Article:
The lovechild of MF Grimm and Fiona Apple? That’s what this Minnesota emcee claims his sound is the amalgamation of. Growing up in Bloomington, Minnesota, T.Q.D., also know as The Quiet Dude, has written and emceed since 1998 and has continued to make every effort in his lyricism. While releasing solo projects such as his debut “Not Yet,” he is also occupied in multiple duos consisting of Green Sketch with Phingaz, BloomWood with Audyssey, and Grey Area with Analyrical.
T.Q.D. attempts to confirm the five years prior to the release of “Not Yet” under the guidance of Doomtree’s Cecil Otter and P.O.S. with accompanying production from Ecid, Phingaz, Octave High, and DJ Pseudonym.
Engulfed in introspection, “Not Yet” is an album comprising of self-questioning and contemplation of T.Q.D. himself, as an emcee who consequently seems ill at ease. Many tracks follow the same theme of negative reflection and dismal continuity as T.Q.D. professes about a love once lost in “Sara Goldfarb” or disappearing off the face of the earth devoid of anyone knowing in “Without a Sound.” Over a light, jazzy beat, he feels guilt for not showing up to a childhood friend’s funeral due to resentment and bitterness in “George.” Over a low, funk beat, “Freshman Mistakes” brings to light the idea of faults and blunders while growing up as a young adult. “Retrospection” delivers the message of perception after the fact, in this case referring to the difficulty in searching and finding his own creativeness and artistic craft as he contemplates:
“I must control myself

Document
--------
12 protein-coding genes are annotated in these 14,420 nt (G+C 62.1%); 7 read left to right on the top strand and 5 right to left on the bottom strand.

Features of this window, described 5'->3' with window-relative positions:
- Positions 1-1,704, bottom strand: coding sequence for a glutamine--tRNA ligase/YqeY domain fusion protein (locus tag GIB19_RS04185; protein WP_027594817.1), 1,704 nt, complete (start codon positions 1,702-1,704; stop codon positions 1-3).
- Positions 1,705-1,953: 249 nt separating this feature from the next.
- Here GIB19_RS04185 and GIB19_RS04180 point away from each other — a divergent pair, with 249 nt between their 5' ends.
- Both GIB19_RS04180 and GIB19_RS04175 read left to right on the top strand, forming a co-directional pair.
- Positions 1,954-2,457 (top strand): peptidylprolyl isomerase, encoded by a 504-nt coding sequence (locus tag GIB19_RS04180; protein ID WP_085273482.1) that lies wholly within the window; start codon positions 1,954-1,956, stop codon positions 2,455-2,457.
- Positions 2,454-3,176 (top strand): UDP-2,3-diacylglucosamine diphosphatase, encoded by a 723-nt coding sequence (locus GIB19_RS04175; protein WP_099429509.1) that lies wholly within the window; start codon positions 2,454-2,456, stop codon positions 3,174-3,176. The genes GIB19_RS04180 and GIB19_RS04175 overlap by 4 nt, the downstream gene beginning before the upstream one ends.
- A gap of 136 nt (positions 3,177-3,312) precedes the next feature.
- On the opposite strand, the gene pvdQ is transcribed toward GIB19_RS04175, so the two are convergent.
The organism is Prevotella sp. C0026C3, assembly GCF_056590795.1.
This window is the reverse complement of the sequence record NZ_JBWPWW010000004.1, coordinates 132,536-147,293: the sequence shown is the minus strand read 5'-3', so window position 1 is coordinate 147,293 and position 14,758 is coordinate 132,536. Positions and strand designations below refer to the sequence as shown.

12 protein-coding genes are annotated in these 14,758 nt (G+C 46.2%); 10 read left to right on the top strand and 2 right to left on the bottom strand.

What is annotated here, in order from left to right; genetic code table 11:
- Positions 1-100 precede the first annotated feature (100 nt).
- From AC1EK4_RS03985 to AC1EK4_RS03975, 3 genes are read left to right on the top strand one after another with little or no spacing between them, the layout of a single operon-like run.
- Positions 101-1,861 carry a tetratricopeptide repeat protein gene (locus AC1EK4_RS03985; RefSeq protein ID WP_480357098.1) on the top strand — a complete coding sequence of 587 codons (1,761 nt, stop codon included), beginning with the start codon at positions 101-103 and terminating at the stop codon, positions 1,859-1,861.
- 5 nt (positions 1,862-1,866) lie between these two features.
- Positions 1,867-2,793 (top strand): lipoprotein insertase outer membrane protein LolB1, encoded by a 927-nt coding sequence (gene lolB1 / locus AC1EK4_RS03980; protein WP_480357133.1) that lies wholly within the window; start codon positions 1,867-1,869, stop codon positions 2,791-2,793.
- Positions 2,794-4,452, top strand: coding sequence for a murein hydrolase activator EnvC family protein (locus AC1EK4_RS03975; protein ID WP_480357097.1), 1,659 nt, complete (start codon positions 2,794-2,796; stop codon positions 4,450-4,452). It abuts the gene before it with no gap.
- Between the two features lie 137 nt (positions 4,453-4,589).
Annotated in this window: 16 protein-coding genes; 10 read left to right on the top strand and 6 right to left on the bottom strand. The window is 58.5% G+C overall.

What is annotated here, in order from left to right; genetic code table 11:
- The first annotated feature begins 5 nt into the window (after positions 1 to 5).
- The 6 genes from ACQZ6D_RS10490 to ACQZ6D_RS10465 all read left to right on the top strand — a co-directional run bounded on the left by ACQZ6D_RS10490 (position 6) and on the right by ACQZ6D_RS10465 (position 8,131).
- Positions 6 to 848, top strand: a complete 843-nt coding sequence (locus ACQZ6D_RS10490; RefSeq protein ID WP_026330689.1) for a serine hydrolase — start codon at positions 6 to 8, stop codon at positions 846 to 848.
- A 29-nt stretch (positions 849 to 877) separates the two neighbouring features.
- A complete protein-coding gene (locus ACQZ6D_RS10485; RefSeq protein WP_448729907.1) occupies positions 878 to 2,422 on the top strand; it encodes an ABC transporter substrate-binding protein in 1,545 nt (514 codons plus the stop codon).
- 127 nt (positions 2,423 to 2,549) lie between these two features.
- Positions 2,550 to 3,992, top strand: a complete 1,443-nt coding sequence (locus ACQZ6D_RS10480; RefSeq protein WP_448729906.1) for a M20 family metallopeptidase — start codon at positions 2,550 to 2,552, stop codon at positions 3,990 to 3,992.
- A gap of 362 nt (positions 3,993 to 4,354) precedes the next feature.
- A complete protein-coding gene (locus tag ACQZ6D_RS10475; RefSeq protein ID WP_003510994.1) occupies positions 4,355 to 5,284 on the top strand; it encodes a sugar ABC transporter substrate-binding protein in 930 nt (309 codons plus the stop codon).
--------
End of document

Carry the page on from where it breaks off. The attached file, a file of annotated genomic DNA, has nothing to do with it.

Is this helping or hurting my mental health
Placing lines on the page
Letting loose each day ’cause I need to remedy
Thinking of lines all the through the day
Talking to myself while people look the other way”
Fortunately, the beats, for the most part, compensate for the lack of being positive. Although there was some monotony throughout the tracks characteristic of a synonymous jazzy flair, some tracks are successful in being rather unordinary. Minnesota’s Doomtree offers their production skills for a bulk of the album, including that of Cecil Otter and P.O.S. While almost half of the tracks on “Not Yet” feature Cecil Otter’s production, “Shore to Shore” also highlights his emceeing abilities as he spits a verse or two. With an appealing sped up drum beat and jazzy, downtempo approach, the track digresses from the sameness that exists throughout the album. “Around” features a slow guitar introduction followed by a simple bass line as the track remains uncomplicated with a simple rhythm as T.Q.D says:
“Around the globe
Around the stars
Vivid pictures of who we are
Of what we chase
And hope to recreate
Debating what we hate”
Also, reminiscent of sounds from a horror flick of some kind, an ominous theme is featured in “Cedar States” which features P.O.S. and DJ Pseudonym. With an echoing voice in the background and heavily synthesized cuts, the techniques remain grimy and raw throughout the track.
Unfortunately, T.Q.D.’s lyricism is short of substance and cadence. At times, I felt as though I was listening to a spoken word artist as opposed to an emcee rapping. With a monotonous voice and mind-numbing rhythm, it was difficult to stay focused on each track. The overall lack in clarity and delivery proposes a difficult situation for the audience as it remains a challenge to stay interested, while words are difficult to hear and discern. To my dismay, it took a good two to three listens per track to truly comprehend the meanings and underlying messages, although once the meaning was clear, the album began to come together.
With the help of great production from artists such as Doomtree/Rhymesayers and an increase in optimism accented within his lyricism, T.Q.D. has the potential to develop as an emcee. In spite of everything, emcees show their defenselessness as a sign of growth as does T.Q.D. as he keeps in mind that “after the storm comes the calm”â€¦just “not yet.”